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ABSTRACT: Tumor-associated macrophages (TAMs) can be abundantly present in numerous cancer types. Under influence of various stimuli in the tumor microenvironment TAMs develop into a tumor-inhibitory (M1) or tumor-promoting (M2) phenotype. Recently, the role of TAMs in tumor biology and their prognostic value in cancer has become a major topic of interest. In this review we will discuss the importance of TAMs in the pathogenesis and clinical outcome of lung cancer and mesothelioma patients. In addition, the potential of TAMs as therapeutic targets will be discussed.Lung cancer (Amsterdam, Netherlands) 06/2013; 80(3):256–262. DOI:10.1016/j.lungcan.2013.02.017 · 3.74 Impact Factor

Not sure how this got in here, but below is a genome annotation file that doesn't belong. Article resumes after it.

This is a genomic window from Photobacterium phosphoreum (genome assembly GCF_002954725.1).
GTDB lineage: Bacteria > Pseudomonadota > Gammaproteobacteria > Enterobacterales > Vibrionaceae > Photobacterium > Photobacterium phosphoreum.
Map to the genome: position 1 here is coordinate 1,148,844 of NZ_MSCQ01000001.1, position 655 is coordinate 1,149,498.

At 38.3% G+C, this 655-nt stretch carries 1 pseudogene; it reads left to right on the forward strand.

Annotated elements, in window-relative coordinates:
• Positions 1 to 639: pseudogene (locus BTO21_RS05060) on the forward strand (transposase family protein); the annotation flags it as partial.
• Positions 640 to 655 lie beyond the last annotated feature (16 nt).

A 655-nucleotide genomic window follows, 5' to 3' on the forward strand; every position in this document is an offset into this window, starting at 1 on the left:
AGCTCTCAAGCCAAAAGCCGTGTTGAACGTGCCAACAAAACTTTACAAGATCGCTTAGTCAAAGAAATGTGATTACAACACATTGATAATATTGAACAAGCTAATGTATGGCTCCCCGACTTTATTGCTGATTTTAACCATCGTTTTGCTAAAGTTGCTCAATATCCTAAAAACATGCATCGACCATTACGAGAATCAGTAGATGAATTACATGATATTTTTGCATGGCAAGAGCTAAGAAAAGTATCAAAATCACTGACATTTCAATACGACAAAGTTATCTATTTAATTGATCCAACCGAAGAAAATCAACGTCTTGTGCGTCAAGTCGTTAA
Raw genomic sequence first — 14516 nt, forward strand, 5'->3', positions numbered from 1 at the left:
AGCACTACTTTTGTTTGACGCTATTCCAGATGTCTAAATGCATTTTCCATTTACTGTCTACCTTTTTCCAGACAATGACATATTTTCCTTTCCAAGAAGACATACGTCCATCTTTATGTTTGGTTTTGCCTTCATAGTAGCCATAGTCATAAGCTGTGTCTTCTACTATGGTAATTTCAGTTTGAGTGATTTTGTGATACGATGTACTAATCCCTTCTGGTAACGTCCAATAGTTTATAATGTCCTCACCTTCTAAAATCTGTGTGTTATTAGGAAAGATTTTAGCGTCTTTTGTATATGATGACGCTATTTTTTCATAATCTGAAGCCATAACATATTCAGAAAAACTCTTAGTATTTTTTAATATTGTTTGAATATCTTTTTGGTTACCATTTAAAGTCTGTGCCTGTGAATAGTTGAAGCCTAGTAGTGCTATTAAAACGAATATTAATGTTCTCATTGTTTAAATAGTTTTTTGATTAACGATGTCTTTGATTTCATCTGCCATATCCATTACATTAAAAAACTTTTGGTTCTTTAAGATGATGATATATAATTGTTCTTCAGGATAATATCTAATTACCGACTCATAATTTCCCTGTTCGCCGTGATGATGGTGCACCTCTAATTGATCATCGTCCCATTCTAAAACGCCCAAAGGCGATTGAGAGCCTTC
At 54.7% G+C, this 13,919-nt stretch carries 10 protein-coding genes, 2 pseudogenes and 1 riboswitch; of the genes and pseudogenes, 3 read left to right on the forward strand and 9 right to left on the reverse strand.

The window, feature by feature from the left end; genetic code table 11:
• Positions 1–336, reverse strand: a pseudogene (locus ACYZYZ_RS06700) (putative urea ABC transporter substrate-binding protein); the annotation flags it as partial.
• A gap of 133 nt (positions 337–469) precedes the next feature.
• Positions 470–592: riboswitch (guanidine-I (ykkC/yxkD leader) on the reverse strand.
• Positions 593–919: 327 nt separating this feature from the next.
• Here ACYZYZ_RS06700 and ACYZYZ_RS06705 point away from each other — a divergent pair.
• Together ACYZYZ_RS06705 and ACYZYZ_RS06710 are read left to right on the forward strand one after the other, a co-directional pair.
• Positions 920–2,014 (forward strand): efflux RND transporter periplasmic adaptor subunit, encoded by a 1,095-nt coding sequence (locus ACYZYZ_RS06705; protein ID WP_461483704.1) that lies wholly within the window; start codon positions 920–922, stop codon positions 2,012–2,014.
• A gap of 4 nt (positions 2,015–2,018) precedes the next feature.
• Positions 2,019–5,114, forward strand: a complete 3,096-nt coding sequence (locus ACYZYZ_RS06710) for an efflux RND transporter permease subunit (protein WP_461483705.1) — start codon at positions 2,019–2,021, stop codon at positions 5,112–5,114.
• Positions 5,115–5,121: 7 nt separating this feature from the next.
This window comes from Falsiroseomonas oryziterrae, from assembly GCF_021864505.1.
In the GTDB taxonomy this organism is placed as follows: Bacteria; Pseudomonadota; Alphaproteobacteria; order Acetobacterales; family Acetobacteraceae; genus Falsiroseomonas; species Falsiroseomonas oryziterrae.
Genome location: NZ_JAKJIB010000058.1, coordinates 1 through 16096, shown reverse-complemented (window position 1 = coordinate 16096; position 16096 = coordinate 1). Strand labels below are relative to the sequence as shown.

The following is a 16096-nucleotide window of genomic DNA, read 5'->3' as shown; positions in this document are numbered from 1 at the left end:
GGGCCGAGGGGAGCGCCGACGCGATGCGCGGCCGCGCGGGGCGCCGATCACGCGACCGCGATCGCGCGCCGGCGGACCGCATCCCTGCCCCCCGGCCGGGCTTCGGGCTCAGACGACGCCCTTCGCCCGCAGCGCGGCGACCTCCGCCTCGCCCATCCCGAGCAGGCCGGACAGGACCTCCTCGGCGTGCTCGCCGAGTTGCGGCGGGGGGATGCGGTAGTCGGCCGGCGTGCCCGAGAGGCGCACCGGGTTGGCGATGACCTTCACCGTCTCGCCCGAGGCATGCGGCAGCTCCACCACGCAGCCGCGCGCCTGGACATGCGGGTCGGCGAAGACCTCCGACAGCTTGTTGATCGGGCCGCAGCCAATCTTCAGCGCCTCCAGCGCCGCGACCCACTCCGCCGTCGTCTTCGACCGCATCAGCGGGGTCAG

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ABSTRACT: Concerns over the potential for multiwalled carbon nanotubes (MWCNT) to induce lung carcinogenesis have emerged. This study sought to (1) identify gene expression signatures in the mouse lungs following pharyngeal aspiration of well-dispersed MWCNT and (2) determine if these genes were associated with human lung cancer risk and progression. Genome-wide mRNA expression profiles were analyzed in mouse lungs (n = 160) exposed to 0, 10, 20, 40, or 80 μg of MWCNT by pharyngeal aspiration at 1, 7, 28, and 56 d postexposure. By using pairwise statistical analysis of microarray (SAM) and linear modeling, 24 genes were selected, which have significant changes in at least two time points, have a more than 1.5-fold change at all doses, and are significant in the linear model for the dose or the interaction of time and dose. Additionally, a 38-gene set was identified as related to cancer from 330 genes differentially expressed at d 56 postexposure in functional pathway analysis. Using the expression profiles of the cancer-related gene set in 8 mice at d 56 postexposure to 10 μg of MWCNT, a nearest centroid classification accurately predicts human lung cancer survival with a significant hazard ratio in training set (n = 256) and test set (n = 186). Furthermore, both gene signatures were associated with human lung cancer risk (n = 164) with significant odds ratios. These results may lead to development of a surveillance approach for early detection of lung cancer and prognosis associated with MWCNT in the workplace.Journal of Toxicology and Environmental Health Part A 09/2012; 75(18):1129-53. DOI:10.1080/15287394.2012.699852 · 1.83 Impact Factor